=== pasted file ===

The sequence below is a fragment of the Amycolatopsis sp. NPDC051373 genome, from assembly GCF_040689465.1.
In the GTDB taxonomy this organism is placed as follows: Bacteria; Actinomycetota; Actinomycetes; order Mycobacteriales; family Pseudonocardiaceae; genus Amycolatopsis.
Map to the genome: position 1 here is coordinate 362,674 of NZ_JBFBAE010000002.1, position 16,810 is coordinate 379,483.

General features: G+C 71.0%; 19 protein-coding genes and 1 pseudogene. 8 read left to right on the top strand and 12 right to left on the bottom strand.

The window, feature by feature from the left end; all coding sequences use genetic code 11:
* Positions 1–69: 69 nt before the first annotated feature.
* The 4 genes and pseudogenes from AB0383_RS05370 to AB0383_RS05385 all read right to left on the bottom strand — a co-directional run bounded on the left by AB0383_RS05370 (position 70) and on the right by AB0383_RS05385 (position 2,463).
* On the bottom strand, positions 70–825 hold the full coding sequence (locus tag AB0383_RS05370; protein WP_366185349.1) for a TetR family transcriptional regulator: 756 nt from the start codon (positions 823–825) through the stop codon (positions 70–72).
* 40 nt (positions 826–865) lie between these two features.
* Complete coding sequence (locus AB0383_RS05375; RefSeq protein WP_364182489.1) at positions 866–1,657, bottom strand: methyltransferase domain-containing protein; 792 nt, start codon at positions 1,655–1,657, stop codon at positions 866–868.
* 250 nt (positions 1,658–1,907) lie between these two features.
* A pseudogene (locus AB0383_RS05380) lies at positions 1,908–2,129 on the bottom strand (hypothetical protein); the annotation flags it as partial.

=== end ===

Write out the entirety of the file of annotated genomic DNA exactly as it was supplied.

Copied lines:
The sequence below is a fragment of the Amycolatopsis sp. NPDC051373 genome, from assembly GCF_040689465.1.
In the GTDB taxonomy this organism is placed as follows: Bacteria; Actinomycetota; Actinomycetes; order Mycobacteriales; family Pseudonocardiaceae; genus Amycolatopsis.
Map to the genome: position 1 here is coordinate 362,674 of NZ_JBFBAE010000002.1, position 16,810 is coordinate 379,483.

General features: G+C 71.0%; 19 protein-coding genes and 1 pseudogene. 8 read left to right on the top strand and 12 right to left on the bottom strand.

The window, feature by feature from the left end; all coding sequences use genetic code 11:
* Positions 1–69: 69 nt before the first annotated feature.
* The 4 genes and pseudogenes from AB0383_RS05370 to AB0383_RS05385 all read right to left on the bottom strand — a co-directional run bounded on the left by AB0383_RS05370 (position 70) and on the right by AB0383_RS05385 (position 2,463).
* On the bottom strand, positions 70–825 hold the full coding sequence (locus tag AB0383_RS05370; protein WP_366185349.1) for a TetR family transcriptional regulator: 756 nt from the start codon (positions 823–825) through the stop codon (positions 70–72).
* 40 nt (positions 826–865) lie between these two features.
* Complete coding sequence (locus AB0383_RS05375; RefSeq protein WP_364182489.1) at positions 866–1,657, bottom strand: methyltransferase domain-containing protein; 792 nt, start codon at positions 1,655–1,657, stop codon at positions 866–868.
* 250 nt (positions 1,658–1,907) lie between these two features.
* A pseudogene (locus AB0383_RS05380) lies at positions 1,908–2,129 on the bottom strand (hypothetical protein); the annotation flags it as partial.